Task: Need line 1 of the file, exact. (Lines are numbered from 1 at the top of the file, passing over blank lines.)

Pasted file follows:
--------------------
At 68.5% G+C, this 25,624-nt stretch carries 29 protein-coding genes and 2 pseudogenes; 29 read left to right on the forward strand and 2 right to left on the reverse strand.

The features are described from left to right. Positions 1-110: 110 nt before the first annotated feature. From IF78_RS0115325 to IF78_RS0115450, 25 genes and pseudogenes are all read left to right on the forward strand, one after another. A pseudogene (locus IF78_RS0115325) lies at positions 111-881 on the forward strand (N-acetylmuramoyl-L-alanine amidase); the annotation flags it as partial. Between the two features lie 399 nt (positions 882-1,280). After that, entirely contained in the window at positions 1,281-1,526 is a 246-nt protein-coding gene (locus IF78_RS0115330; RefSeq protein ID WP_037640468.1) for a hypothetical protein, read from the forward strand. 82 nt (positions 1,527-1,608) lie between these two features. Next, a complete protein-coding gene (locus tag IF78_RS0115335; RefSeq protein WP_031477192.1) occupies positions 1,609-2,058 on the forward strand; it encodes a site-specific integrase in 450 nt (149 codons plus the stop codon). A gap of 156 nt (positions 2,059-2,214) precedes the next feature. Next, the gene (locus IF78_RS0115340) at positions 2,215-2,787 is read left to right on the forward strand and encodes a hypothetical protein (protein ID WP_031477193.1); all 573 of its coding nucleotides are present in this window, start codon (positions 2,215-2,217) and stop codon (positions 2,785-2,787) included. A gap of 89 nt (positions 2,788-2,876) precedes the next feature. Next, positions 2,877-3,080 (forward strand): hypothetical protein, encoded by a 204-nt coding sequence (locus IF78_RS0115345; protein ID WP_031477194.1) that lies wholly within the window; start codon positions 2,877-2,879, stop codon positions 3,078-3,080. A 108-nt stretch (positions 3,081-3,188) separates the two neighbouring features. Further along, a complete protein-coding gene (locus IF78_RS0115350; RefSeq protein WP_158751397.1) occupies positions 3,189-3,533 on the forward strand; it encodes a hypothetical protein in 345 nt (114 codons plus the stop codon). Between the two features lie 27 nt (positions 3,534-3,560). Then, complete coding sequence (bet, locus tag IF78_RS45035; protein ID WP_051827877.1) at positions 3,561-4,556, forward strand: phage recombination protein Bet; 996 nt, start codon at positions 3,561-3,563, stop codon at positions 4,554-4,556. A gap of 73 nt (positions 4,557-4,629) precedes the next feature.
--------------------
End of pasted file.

At 68.5% G+C, this 25,624-nt stretch carries 29 protein-coding genes and 2 pseudogenes; 29 read left to right on the forward strand and 2 right to left on the reverse strand.